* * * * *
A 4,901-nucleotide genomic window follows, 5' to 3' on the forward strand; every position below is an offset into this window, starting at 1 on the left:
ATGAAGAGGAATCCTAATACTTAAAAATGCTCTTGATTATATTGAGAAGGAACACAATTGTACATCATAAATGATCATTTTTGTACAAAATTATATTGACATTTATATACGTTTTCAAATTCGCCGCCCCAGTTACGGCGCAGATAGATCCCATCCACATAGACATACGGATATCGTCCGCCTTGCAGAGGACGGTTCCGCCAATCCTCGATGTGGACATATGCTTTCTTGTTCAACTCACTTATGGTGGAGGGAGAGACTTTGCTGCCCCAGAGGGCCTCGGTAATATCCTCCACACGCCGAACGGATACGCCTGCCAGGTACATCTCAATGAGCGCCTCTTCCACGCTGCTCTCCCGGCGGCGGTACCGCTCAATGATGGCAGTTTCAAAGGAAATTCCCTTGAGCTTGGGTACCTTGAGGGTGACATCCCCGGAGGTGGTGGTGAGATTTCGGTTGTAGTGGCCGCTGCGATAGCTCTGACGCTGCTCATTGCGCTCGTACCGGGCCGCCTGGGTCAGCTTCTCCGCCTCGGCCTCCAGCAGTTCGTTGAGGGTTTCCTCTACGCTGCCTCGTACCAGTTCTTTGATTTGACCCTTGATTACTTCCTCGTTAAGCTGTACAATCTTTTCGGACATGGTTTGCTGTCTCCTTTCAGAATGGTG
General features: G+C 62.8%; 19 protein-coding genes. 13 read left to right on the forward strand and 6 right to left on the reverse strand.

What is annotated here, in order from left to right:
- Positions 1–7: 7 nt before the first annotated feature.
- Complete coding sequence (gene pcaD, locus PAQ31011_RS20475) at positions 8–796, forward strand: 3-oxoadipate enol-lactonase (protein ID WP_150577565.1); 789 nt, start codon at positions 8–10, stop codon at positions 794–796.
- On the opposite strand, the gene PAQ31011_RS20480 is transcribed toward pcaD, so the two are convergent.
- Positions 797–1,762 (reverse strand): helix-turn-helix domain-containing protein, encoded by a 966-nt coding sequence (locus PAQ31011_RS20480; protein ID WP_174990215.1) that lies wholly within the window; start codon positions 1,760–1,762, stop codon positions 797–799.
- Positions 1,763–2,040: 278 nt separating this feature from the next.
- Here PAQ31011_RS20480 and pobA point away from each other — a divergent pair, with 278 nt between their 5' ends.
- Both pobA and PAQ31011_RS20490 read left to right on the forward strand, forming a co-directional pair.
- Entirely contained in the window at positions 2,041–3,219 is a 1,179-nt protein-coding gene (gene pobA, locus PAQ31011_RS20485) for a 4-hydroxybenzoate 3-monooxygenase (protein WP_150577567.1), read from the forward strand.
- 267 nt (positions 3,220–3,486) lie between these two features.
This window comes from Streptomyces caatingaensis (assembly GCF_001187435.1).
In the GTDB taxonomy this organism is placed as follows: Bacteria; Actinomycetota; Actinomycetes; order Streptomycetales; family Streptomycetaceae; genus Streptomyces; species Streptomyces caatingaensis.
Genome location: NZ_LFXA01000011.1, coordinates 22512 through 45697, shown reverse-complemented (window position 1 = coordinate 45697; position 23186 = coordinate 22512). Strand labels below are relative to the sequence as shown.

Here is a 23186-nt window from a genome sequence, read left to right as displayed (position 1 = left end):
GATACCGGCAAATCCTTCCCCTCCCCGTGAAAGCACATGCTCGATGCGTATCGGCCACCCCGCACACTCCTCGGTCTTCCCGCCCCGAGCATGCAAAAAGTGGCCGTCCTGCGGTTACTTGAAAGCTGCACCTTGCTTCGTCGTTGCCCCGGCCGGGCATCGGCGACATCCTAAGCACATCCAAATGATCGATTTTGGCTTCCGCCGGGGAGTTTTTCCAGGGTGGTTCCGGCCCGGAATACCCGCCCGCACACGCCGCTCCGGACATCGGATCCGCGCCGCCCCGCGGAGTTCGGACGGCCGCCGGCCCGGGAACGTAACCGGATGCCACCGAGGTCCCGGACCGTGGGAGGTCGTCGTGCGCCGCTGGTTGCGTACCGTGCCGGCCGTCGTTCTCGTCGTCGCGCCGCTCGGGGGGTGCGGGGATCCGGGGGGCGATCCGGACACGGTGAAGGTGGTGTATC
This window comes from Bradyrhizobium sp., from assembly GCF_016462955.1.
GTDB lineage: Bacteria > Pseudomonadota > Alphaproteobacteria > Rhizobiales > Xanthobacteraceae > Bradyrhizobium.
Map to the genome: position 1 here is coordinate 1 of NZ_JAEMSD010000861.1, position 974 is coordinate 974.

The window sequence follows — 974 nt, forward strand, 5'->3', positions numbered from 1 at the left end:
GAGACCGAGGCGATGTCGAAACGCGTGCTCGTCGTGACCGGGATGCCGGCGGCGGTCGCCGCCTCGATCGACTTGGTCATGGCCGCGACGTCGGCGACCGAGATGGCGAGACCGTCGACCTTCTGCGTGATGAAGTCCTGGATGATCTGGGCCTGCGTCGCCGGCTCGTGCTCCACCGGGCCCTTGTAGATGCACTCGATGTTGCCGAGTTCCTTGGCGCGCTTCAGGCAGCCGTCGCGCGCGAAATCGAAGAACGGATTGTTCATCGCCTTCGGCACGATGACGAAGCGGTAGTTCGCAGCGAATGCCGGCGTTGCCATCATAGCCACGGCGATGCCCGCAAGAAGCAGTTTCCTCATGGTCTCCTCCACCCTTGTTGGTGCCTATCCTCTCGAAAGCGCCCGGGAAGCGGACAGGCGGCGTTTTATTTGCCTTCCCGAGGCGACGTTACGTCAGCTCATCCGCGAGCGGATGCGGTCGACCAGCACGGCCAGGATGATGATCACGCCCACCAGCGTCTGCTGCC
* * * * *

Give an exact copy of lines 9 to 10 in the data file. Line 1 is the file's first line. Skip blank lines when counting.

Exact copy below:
- Positions 1,763–2,040: 278 nt separating this feature from the next.
- Here PAQ31011_RS20480 and pobA point away from each other — a divergent pair, with 278 nt between their 5' ends.